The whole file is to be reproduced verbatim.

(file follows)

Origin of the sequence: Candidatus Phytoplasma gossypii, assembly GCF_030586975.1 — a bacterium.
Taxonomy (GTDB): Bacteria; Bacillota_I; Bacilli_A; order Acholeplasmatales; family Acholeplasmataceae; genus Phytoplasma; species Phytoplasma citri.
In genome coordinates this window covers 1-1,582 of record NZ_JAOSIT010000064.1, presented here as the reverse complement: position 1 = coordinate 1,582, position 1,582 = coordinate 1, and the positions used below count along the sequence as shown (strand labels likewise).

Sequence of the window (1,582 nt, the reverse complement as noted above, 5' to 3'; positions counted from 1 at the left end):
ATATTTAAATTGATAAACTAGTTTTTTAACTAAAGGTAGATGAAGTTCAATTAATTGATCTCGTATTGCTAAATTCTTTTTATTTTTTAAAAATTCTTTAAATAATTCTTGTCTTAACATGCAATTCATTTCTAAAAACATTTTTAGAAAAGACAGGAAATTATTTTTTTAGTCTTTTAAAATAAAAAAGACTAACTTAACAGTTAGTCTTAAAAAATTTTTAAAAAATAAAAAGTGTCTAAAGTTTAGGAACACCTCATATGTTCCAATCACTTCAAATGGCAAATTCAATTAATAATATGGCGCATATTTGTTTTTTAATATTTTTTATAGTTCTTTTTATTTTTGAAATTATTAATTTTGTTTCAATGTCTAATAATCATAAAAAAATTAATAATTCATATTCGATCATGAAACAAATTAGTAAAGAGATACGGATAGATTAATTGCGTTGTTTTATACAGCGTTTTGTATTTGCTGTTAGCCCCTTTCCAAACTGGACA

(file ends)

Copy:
Origin of the sequence: Candidatus Phytoplasma gossypii, assembly GCF_030586975.1 — a bacterium.
Taxonomy (GTDB): Bacteria; Bacillota_I; Bacilli_A; order Acholeplasmatales; family Acholeplasmataceae; genus Phytoplasma; species Phytoplasma citri.
In genome coordinates this window covers 1-1,582 of record NZ_JAOSIT010000064.1, presented here as the reverse complement: position 1 = coordinate 1,582, position 1,582 = coordinate 1, and the positions used below count along the sequence as shown (strand labels likewise).

Sequence of the window (1,582 nt, the reverse complement as noted above, 5' to 3'; positions counted from 1 at the left end):
ATATTTAAATTGATAAACTAGTTTTTTAACTAAAGGTAGATGAAGTTCAATTAATTGATCTCGTATTGCTAAATTCTTTTTATTTTTTAAAAATTCTTTAAATAATTCTTGTCTTAACATGCAATTCATTTCTAAAAACATTTTTAGAAAAGACAGGAAATTATTTTTTTAGTCTTTTAAAATAAAAAAGACTAACTTAACAGTTAGTCTTAAAAAATTTTTAAAAAATAAAAAGTGTCTAAAGTTTAGGAACACCTCATATGTTCCAATCACTTCAAATGGCAAATTCAATTAATAATATGGCGCATATTTGTTTTTTAATATTTTTTATAGTTCTTTTTATTTTTGAAATTATTAATTTTGTTTCAATGTCTAATAATCATAAAAAAATTAATAATTCATATTCGATCATGAAACAAATTAGTAAAGAGATACGGATAGATTAATTGCGTTGTTTTATACAGCGTTTTGTATTTGCTGTTAGCCCCTTTCCAAACTGGACA